The Baptism of the Holy Spirit: Beginnings

Depiction of Pentecost in Siena Cathedral by Duccio di Buoninsegna, circa 1308-11

This is the latest in a series of essays on the topic of baptism. You can find links to the previous articles at the bottom of this page.

I began this series by discussing the baptism of John. We must now consider something that John himself said. He proclaimed that while he baptized with water for repentance, a greater one was coming who “will baptize you with the Holy Spirit and fire.” (Matthew 3:11b)

What did John mean when he spoke those words? What is the baptism of the Holy Spirit? Who receives it? Is it a new thing or an old thing? Is it one and the same with water baptism? These are the types of questions I hope to answer in the next few essays, but it is going to be difficult. This is a complicated theological topic.

The first time we find an explicit mention of the baptism of the Holy Spirit is in that quote from John the Baptist. If we want to discover exactly what it means, we need to follow the trail of scriptural evidence. First, we should note that John associates this baptism with the work of Christ.

John testified saying, ‘I have seen the Spirit descending as a dove out of heaven, and He remained upon Him. I did not recognize Him, but He who sent me to baptize in water said to me, “He upon whom you see the Spirit descending and remaining upon Him, this is the One who baptizes in the Holy Spirit.” I myself have seen, and have testified that this is the Son of God.’

John 1:32-34

Therefore, John prophesied that Jesus Christ was the one who would baptize with the Holy Spirit.   There are a few other things to note at this point: 1) John clearly felt that there was something about this baptism that was different from his own, 2) he seemed to believe it represented something new in redemptive history, and 3) he associated it with fire. Let’s move on to see the next place where this specific phrase appears. It is used by Christ in His final words to the disciples just before His Ascension. Continue reading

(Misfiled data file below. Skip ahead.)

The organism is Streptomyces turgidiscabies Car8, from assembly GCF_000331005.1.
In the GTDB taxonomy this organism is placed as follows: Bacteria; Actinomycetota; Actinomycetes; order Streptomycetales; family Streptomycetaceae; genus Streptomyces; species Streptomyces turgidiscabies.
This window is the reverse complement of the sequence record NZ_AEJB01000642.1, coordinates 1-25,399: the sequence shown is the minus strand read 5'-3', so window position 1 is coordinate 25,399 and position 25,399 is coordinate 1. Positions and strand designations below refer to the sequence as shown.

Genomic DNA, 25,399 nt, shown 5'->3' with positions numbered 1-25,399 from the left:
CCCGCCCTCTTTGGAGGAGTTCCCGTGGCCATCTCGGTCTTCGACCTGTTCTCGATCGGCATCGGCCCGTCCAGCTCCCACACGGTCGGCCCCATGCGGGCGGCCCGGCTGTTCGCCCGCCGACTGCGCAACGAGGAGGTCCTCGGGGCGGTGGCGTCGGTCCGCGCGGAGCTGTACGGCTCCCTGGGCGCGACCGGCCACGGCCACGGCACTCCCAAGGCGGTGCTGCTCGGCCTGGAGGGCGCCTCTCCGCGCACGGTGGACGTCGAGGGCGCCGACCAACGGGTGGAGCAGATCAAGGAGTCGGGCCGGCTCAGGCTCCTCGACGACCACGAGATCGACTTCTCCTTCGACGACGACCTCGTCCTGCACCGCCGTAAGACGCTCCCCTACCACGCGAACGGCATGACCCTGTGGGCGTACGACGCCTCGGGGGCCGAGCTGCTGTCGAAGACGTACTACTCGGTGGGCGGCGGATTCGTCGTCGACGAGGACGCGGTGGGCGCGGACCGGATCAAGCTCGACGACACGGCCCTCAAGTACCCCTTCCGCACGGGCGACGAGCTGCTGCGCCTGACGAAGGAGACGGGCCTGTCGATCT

Ain’t it Swell to Finish Well

Martin-Luther-King-1964-leaning-on-a-lectern

This photo of Martin Luther King, Jr. is part of a Library of Congress collection.

What can we learn from Martin Luther King Jr., George Costanza, Barack Obama, and King Jehoshaphat?

Yesterday was the 50th anniversary of Martin Luther King Jr.’s “I Have a Dream” Speech.  It was an appropriate moment to remember a man who gave so much and inspired so many.   He is rightly regarded as one of the greatest Americans who ever lived.  Yet, even as we praise him, it is also worth noting that King had one advantage that is denied to most of us, and an odd kind of advantage it was: he died young.

Now, before I cause serious offense to anyone, let me make clear that I am in no way happy that King’s life was shortened.  This was a major setback for the civil rights movement and a great tragedy for America.  What I am referring to is not the fact that King was murdered, but rather that his early death has preserved him in our memory at the height of his success. Continue reading